At the same time we were using 'old tech' to provide field drinks, we were establishing science based soil and water conservation methods, (contoured terraces and cultivation patterns.) One 'principle' clear to us was "if we want earth to take care of us, we must take great care with earth."  Unfortunately I think this is more 'words than understanding' for many around the globe - esp. in high consumption cultures. People are generally very disconnected from 'how nature's dynamics work'.

JimBullis
JimBullis

This is a fantastic proof of what can be done with intelligent human action, more than it shows dangers of such.

The intensely green California Central Valley proves what can be done with intelligent use of water.  That living and breathing vegetative mass is powerfully effective in capturing CO2 and holding carbon.  This could be made to happen in the vast under-used areas of Western America that now show as nearly barren regions in the satellite imagery.  Positive action for everyone's benefit could be taken by action to build infrastructure for enabling universal irrigation.  This could minimize effects of both drought and flood as well as provide a reversal of climate change processes.  Not only that, it could re-invigorate our economy with agricultural jobs and exports.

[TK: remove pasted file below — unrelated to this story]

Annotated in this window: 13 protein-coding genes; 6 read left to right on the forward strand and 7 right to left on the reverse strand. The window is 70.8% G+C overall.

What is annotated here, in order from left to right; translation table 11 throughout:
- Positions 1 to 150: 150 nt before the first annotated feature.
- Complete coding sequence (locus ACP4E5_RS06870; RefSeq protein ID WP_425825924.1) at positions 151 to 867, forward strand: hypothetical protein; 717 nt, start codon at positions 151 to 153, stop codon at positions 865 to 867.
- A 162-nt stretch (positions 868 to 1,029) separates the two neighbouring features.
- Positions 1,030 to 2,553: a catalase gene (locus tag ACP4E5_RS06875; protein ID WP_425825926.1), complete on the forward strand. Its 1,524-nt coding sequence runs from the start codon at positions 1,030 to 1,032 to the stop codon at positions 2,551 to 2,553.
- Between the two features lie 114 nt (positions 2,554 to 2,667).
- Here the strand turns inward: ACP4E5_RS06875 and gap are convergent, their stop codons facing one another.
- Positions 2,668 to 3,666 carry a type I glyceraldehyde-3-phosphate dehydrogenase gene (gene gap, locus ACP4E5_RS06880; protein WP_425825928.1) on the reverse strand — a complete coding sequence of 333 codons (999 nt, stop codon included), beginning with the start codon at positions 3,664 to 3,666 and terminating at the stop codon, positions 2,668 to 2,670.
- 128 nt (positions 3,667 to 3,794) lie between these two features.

While we wait for sensible action, we are attempting to solve the problem of hand farm labor which limits agriculture even today.  Check miastrada.com for video links that show this work.   

PacificSage
PacificSage

@JimBullis